Monday, November 17, 2008
Then I went back to the city to spend some quality time with my favorite person in the world. We went to the sento to take a bath together, ate one of my favorite foods: katsudon (fried pork cutlet with eggs and onions over rice), looked at pictures from the past, and went to bed on heated blankets. I was tired from the previous night, and she always goes to bed early so everything worked out perfectly in terms of waking up early to go the market for free vegetable soup and some kind of contest. We went with yasai obasan (vegetable older lady, don’t know what her real name is so I just call her that since she grows lots of vegetables around the neighborhood) who conveniently had two tickets for the drawing. Obaachan and I lined up on the parking ramp, waiting for our turn to pick up a ticket. Some people were winning tangerines, flowers, vegetables and huge live salmon!! Obaachan and I were crossing our fingers, hoping that we wouldn’t pick the orange card that had ‘fish’ written in kanji. If this were to happen, a man in green would grab a 2-footer by the tail out of a baby pool, and then the man in red would hit it on the head with a wooden stick until it stopped moving. They would then put it in a plastic bag, and we would be forced to leave with it. This crazy old woman won a fish and was forced to take it against her will. The reason I call her crazy is because I saw her walking around afterward, trying to make people trade it for some vegetables. I saw her later drop the huge fish in the middle of bargaining and it slimed right out of the bag and all over the ground … yuck!! Luckily obaachan won rice and I won three asian pears. After all that obaachan forced me to eat 3 huge pieces of bread, an egg, cheese, yogurt, and coffee.
line up, pick a pice of paper - my grandma kept telling me how tall i am, haha
green man grabs the fish
red man knocks it out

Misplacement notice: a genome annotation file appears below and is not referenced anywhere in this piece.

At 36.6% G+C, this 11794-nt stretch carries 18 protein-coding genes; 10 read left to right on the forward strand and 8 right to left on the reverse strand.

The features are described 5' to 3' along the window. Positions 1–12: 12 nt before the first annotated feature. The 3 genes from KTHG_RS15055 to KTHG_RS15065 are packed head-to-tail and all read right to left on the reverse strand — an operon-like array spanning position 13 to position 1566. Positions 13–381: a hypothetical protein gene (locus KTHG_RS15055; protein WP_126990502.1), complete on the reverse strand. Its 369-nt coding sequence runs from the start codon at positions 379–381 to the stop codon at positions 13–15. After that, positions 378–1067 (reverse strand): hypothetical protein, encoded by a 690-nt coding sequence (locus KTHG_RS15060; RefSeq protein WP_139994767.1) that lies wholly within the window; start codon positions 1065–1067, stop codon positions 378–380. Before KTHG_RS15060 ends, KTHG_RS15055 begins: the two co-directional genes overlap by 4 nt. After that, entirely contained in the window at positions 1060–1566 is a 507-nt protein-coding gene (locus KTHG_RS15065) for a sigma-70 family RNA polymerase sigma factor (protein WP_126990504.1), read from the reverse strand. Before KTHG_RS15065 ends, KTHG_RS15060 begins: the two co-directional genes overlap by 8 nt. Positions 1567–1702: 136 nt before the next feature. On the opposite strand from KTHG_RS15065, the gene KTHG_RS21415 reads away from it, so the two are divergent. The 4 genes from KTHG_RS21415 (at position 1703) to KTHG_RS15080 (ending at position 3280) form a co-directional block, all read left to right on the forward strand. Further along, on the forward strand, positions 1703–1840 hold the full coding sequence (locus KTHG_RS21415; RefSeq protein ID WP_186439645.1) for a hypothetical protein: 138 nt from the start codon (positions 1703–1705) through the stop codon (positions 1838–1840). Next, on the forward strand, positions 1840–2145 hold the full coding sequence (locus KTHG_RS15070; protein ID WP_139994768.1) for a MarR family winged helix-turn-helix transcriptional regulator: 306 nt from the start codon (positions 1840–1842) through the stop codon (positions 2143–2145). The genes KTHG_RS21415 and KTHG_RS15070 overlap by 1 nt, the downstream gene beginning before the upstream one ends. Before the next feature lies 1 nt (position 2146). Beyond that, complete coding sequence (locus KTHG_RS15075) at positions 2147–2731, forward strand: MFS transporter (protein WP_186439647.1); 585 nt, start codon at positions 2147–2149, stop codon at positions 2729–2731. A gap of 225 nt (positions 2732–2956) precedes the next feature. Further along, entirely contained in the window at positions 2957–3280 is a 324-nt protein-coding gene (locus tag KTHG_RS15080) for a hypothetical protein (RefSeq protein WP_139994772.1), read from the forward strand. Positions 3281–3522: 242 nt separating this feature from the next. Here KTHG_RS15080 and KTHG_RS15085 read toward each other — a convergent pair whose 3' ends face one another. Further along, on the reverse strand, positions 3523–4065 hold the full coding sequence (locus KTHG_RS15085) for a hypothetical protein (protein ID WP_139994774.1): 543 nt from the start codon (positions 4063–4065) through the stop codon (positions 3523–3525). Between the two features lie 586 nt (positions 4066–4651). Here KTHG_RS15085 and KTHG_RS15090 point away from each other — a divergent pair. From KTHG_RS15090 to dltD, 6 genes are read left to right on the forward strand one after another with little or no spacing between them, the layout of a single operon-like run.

i won 3 asian pears!!
A couple hours later, obaachan’s sister and her husband, so I guess my great aunt and uncle picked us up. They first took us around the library to see some vibrant red and yellow trees despite the dull grey day. Then they forced delicious conveyor belt sushi into my overly stuffed belly … OMG, one thing came by with a sign ‘くじら’ as in whale, so naturally I HAD to have it!! My opinion was that it was tough and tasteless – granted it was only a thin sliver, and it was at a cheap kaitenzushi place. And then the great aunt, grandma and I went to a super sento where we all took baths inside, outside, in green tea, and in a jet bath thing together. Nice relaxing, and slowly getting used to bathing with other people.
great aunt, great uncle, & grandma on a walk through the library
hey look, it's canada!! - k, not really but it still made me chuckle
obaachan insisted on hauling around a heavy bag so we could sit down and kampai with cans of coffee
this would be kujira
you wouldn't believe how much i was yelled for color code stacking all our plates, apparently it was dangerous...??? oh well, i laughed and did it anyway
peeled and hung kaki (persimmon) from their kaki tree - oh man i left obasan and ojisan's place with 2 bag of kaki!! i'm way short on cash so it'll make for a nice diet over the next two months
the above 6 pics are all from ojisan's garden - pretty pretty huh?!!
and then some delicious tea before they gave me the bags of kaki, towels, and stockings, and forced me out before it got too dark to drive home. i kept insisting it was fine since my car is fully equip with headlights ... still i had to go!!